By Joseph Farrell

DANTE writes that at the age of 35, exactly half way through the 70 years the Bible tells us is the span of human life, he found himself lost in a dark wood, and that his way out was barred by three fierce animals – a leopard, a lion and a wolf. The wood is a symbol for the state of sin in which Dante believed himself to have fallen, and the animals may be specific sins – lust, arrogance and avarice, although the meanings are disputed.

As Dante flounders about, he is approached by a shadow who turns out to be Virgil, the great poet of ancient Rome, who tells him he has been dispatched by saints in heaven to aid him. Virgil will be Dante’s “Guide, Lord and Master”, as Alasdair Gray puts it. The only passable route will take him through Hell, Purgatory and Heaven, where he will end up before the throne of God.

On the way, he will meet with the souls of the damned or the saved. Canto three recounts the arrival of the two travellers at the gates of Hell with the famous inscription that those who pass through those portals must “abandon hope”, since damnation is for all eternity. The first group they meet on the outskirts of hell had been guilty of failing to choose between good and evil, and who are thus not worthy either of Hell or Heaven. Now they are blown about by a wind, incapable of controlling their own fate, as they had been while alive.

Here we meet the first of many Popes and churchmen in Hell, not named but probably Celestine V, whose crime was to be the only Pope to abdicate, until, that is, Benedict XVI, who abdicated in 2013! Poor Benedict, if Dante is right.

The two travellers then meet the boatman Charon, who will ferry the souls of the damned across the river Acheron, from where they will proceed to their allotted place in Hell.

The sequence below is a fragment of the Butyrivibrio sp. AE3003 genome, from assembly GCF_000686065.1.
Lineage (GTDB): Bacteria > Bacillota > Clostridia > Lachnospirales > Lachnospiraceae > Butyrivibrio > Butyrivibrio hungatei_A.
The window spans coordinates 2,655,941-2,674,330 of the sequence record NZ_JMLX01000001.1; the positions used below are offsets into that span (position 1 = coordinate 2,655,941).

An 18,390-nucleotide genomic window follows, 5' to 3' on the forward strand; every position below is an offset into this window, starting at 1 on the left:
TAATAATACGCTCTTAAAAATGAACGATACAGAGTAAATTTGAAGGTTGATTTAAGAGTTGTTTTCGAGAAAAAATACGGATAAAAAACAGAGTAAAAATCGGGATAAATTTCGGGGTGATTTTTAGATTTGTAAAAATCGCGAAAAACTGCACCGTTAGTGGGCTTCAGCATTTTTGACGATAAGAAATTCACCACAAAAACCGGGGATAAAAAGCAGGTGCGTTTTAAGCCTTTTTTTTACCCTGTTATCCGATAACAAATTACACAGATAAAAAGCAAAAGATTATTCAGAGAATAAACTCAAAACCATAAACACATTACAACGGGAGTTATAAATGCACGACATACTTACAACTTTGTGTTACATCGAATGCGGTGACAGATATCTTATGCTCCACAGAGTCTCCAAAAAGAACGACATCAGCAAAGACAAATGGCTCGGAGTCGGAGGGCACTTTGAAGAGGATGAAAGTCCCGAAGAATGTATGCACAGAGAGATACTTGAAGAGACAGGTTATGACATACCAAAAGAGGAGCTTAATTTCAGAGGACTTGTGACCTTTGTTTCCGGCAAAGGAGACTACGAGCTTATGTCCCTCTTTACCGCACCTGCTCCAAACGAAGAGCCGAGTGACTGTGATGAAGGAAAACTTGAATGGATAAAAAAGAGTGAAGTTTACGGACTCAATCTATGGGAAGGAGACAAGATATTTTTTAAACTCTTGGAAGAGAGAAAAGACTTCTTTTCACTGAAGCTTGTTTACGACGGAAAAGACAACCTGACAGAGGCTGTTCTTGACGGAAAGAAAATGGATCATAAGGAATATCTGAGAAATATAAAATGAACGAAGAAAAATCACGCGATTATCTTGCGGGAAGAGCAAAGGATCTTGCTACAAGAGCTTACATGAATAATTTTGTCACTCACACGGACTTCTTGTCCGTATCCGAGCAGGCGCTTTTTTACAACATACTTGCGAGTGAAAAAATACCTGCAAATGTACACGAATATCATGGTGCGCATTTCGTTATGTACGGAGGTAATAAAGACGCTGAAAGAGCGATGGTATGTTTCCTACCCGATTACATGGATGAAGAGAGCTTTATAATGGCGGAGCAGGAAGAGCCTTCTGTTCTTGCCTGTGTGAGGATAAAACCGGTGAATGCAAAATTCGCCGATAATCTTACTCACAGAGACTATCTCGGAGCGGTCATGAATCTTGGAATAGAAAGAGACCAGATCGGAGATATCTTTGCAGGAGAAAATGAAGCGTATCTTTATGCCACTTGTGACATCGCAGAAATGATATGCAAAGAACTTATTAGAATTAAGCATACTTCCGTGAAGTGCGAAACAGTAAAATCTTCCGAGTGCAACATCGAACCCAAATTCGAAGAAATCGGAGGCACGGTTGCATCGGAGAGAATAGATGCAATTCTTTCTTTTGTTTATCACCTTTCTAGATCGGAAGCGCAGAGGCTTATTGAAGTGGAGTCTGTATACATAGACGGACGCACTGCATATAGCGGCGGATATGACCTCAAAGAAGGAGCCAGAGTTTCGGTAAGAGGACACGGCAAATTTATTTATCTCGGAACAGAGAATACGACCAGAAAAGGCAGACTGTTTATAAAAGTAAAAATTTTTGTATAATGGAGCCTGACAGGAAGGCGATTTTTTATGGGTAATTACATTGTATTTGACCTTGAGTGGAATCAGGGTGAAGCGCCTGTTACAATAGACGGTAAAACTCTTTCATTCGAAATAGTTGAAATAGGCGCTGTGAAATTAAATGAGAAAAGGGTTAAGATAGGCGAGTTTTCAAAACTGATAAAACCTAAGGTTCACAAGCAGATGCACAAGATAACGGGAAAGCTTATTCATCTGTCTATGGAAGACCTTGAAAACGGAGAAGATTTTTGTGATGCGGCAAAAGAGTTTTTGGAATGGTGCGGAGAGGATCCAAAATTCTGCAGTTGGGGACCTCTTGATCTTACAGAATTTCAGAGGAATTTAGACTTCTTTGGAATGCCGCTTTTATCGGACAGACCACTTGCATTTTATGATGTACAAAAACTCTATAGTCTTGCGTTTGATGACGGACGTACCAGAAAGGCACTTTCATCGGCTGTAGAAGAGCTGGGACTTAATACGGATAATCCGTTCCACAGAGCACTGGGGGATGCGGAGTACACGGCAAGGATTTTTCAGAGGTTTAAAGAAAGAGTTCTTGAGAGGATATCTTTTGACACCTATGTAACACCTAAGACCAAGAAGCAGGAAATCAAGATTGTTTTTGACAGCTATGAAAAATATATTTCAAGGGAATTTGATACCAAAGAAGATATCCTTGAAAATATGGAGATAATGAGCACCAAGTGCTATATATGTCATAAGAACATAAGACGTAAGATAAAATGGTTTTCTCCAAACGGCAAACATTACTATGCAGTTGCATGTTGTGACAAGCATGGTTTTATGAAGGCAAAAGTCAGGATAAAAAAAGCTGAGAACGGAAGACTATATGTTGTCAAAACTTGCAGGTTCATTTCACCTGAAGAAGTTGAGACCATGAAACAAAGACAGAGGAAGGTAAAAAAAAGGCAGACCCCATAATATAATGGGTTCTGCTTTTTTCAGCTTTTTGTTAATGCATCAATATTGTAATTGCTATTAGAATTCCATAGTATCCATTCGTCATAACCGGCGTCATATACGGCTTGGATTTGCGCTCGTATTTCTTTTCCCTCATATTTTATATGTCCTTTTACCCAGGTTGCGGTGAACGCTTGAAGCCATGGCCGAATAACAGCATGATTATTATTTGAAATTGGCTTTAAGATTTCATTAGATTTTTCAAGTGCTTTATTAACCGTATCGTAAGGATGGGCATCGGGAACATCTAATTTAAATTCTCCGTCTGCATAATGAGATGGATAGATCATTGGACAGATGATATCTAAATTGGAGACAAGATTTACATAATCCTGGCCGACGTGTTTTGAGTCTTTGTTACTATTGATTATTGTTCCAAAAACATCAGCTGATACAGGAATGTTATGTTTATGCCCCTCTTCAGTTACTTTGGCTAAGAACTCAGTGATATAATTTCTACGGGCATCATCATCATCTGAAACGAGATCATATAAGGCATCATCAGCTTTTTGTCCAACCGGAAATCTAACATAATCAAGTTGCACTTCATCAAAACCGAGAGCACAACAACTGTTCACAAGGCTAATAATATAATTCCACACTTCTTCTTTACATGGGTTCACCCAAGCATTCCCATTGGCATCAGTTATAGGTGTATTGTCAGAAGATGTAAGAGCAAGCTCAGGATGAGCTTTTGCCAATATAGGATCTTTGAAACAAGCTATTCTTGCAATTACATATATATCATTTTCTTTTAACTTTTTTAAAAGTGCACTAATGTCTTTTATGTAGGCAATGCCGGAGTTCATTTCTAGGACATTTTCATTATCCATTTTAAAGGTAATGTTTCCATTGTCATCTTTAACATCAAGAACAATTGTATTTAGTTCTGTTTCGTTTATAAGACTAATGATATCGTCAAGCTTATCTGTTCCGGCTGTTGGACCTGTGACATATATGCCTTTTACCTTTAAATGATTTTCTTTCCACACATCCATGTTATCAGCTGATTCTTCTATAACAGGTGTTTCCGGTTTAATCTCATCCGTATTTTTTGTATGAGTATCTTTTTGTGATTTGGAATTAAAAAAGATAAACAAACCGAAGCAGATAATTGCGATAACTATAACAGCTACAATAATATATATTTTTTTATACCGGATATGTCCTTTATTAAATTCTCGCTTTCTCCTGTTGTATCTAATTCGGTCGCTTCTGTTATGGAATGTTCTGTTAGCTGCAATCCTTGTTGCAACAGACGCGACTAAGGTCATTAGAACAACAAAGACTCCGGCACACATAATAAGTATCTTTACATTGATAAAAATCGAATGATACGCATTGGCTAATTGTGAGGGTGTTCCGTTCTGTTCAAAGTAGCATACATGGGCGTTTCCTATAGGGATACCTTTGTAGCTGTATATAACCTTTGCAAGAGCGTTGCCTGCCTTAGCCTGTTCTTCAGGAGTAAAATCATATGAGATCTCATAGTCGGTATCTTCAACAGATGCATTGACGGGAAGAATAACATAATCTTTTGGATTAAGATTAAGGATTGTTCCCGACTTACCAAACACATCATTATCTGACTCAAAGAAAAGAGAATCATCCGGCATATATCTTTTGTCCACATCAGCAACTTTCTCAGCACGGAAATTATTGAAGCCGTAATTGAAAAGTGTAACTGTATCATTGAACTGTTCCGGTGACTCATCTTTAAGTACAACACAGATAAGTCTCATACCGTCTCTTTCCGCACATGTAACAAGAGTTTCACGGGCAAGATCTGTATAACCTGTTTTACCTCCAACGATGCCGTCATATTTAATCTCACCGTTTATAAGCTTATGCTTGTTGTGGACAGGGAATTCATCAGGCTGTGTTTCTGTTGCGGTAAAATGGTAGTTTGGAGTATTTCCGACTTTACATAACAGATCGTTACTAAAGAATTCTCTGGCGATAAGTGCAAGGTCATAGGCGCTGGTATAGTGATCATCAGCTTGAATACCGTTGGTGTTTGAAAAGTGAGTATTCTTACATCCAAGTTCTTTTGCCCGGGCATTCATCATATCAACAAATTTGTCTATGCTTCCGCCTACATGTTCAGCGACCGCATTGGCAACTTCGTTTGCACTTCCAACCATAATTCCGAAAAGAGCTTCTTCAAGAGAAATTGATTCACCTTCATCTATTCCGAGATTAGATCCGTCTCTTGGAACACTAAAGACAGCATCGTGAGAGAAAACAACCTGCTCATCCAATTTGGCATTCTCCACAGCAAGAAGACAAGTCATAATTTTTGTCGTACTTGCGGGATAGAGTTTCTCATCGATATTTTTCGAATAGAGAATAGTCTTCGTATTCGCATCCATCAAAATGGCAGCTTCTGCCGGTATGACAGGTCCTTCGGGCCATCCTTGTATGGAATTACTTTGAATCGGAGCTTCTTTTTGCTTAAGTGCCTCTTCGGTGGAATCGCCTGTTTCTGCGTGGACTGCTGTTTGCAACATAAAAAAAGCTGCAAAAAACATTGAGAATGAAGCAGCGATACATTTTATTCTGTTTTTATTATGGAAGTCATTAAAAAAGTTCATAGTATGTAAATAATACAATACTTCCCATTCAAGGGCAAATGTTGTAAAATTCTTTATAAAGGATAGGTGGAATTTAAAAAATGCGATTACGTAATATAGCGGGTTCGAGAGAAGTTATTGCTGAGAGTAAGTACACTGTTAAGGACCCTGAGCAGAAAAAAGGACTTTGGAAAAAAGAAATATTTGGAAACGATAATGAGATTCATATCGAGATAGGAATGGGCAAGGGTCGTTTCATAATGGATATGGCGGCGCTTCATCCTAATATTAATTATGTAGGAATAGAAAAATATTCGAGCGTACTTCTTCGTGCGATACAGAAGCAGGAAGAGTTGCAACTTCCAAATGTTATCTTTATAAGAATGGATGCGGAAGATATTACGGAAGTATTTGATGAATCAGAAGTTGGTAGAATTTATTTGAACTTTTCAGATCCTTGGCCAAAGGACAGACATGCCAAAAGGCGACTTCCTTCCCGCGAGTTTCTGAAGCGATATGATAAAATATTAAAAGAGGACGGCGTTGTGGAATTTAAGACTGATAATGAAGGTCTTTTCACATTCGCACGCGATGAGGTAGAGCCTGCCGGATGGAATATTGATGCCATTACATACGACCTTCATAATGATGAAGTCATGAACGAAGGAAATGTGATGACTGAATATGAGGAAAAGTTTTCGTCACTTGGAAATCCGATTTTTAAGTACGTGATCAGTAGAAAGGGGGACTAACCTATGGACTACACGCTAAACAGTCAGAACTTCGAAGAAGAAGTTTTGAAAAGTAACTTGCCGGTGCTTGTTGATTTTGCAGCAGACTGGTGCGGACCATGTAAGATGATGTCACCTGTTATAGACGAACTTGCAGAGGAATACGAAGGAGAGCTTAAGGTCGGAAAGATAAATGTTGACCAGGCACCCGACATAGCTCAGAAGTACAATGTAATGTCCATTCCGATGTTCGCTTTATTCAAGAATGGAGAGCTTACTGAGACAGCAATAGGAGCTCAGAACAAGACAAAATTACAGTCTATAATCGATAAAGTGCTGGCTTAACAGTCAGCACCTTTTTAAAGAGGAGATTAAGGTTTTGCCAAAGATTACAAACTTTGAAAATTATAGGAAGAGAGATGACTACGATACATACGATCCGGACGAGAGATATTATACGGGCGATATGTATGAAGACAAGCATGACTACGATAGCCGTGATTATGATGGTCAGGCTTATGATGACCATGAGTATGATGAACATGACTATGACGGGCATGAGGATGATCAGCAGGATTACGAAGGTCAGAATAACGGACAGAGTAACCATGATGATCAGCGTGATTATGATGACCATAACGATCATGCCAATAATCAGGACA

The National:

A Gustavo Dore illustration of Canto three

These fearful words carved deeply I could see
above a great dark doorway, so I cried,
“O Master, do these words apply to me?”

Like a good teacher giving calm advice,
“Don’t think that I mislead you,” he replied.
“By now you should have lost your cowardice.

I am assigned (recall) to help you view
the final state of those dead sinners who
chose to corrupt the goodness of their minds.”

Smiling to cheer me on, he took my hand and led
me in beside a dreadful band
who hurt my ears with horrid lamentation

Screams, wails, howls, groans and other ugly cries
went blasting by us in a starless dark
with skirls of rancorous denunciation,

wild curses yelled in tongues of every nation
or hoarsely growled, or hissed in execration,
mingled with bitter moaning, sobs and sighs

that had me weeping too in emulation.
This madly squealing, roaring, snarling throng
arms flailing, clutching hands and trampling feet,

went reeling, shambling, charging, tumbling by,
like sands in whirlwinds, birling round and round
until their foggy billows hid the sky.

This ghastly crowd and din so filled my head I
gazed upon my guide and whispered, “Why?”
“These timid sinners stand aside,” he said,

“when strong oppressors tyrannise and slay.
They may feel sympathetic to the weak
but think it wise to keep out of the way.

When Satan, God’s prime minister, first planned
to rule the universe, he raised a band
of rebels who split Heaven in two, it seemed,

till moderates united in a team
to stay aloof from holiness and sin until they saw
which side was bound to win.

They were the foremost damned when virtue won.
Outcasts of Hell and Heaven, here they run.”
“But Master,” I asked, “why do they yell so loud?”

He said, “This sorry crowd have the distress
of being altogether meaningless.